There are a total of 11 Cabinet-level ministries each with a corresponding head known as the minister. The ministries are listed based on their minister's rank order according to the prime ministerial line of succession:
- Minister of Foreign Affairs
- Minister of Defense
- Minister of Finance
- Attorney General (Justice)
- Minister of Education
- Minister of Culture
- Minister of Interior
- Surgeon General (Health and Human Services)
- Minister of Commerce and Labor
- Minister of Transportation
- Minister of Veteran Affairs
At the federal level, general legislative power is designated to the Parliament of Sierra. As the supreme legislature, the Parliament is bicameral and is comprised of the upper house Senate and lower house House of Commons. The Constitution designates several enumerated powers to Parliament in Article V, Section V including the power to levy and collect taxes, duties, or imposts, and pay debts; to coin and print money; to raise, maintain, and regulate the armed forces; and to regulate interprovincial and international commerce. The Charter reaffirms all of these provisions on a Kingdom-wide scale. In addition to the various explicit powers Parliament is designated, there are numerous implied powers that allow Parliament to pass necessary laws otherwise unlisted within the Constitution or existing federal law. There are also various actions or laws that Parliament is explicitly forbidden to pass or denied because such actions or laws are designated at the provincial, not federal, level.
In the Senate, all members are elected to six-year terms but only one-third face an election every 2 years. All commoners are elected every 2 years at the same time. Both senators and commoners are elected directly by the people but senators are elected in provincial-wide elections whereas commoners are elected by constituents within their parliamentary districts.
Both houses have specific exclusive powers. In the Senate, most royal or ministerial appointments and decisions must be approved by "advice and consent" and oversees the impeachment of any high-ranking official. In the House, only it may introduce bills related to revenue or government finance. The approval from both houses individually and collectively is necessary for any legislation to pass unto the Monarch of whom may either assent to it or reject it through vetoing. If the proposed legislative bill is rejected by the Monarch, it may still pass so long as both houses approve it by two-thirds vote.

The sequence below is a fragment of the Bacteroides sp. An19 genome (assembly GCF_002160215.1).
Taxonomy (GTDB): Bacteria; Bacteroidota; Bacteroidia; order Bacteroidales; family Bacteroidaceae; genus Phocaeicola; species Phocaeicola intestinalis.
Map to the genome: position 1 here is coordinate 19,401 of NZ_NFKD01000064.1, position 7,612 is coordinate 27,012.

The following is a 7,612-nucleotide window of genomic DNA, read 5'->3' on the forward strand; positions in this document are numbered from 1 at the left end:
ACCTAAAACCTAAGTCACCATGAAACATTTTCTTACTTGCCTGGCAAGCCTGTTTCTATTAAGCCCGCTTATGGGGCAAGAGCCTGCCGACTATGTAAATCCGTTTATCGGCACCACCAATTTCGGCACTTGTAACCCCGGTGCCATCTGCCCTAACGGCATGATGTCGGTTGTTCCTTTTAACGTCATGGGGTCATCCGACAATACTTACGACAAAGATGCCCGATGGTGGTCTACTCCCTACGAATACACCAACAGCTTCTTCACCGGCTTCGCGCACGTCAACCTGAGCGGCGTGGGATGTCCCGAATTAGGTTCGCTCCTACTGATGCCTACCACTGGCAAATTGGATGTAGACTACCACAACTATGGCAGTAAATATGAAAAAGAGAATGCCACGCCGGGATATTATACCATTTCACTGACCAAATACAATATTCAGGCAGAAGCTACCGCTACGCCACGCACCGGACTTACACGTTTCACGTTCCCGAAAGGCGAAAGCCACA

The Supreme Court is the court of last resort whose main task is to interpret constitutional law (including the Charter) and review cases sent from inferior federal appellate, district or provincial supreme courts within Sierra. As the final arbiter and interpreter of law, it may nonetheless, only act and handle cases that it has immediate jurisdiction over. The majority of cases and issues the Courts handle are of appellate jurisdiction, as opposed to original jurisdiction. On cases and issues arising from the Desertan and Hawaiian courts, the Supreme Court typically defers to the decisions of both respective countries' own supreme courts unless such cases warrant the purview of the Court due to conflict with Charter law.
The Supreme Court is composed of eight associate justices headed by one chief justice all of whom serve for life and are appointed by the monarch. Below the Supreme Court are the supreme courts of the constituent countries or the federal provinces, along with the various federal courts which oversee cases within their regional district in Sierra. Special courts handling specific cases including matters regarding taxes or bankruptcy has jurisdiction over Sierra at-large, superseding provincial courts in most cases. In the Deseret and Hawaii, both have similar special courts which have higher jurisprudence and authority than local courts.
Elections and voting
At all levels of Sierran government, most public officials are elected directly by enfranchised constituents. Since 1973, all Sierran citizens 18 and older irrespective of race, color, age, or sex (excluding certain individuals such as (felony criminals) enjoy universal suffrage and may participate in elections. In practice, citizens may not vote in an election without first registering in the province they currently reside in. While voting has traditionally be held at polling stations, voters may also vote via absentee ballots. Some provinces have also tested the use of online voting, aiming to transition Sierra into an e-democracy.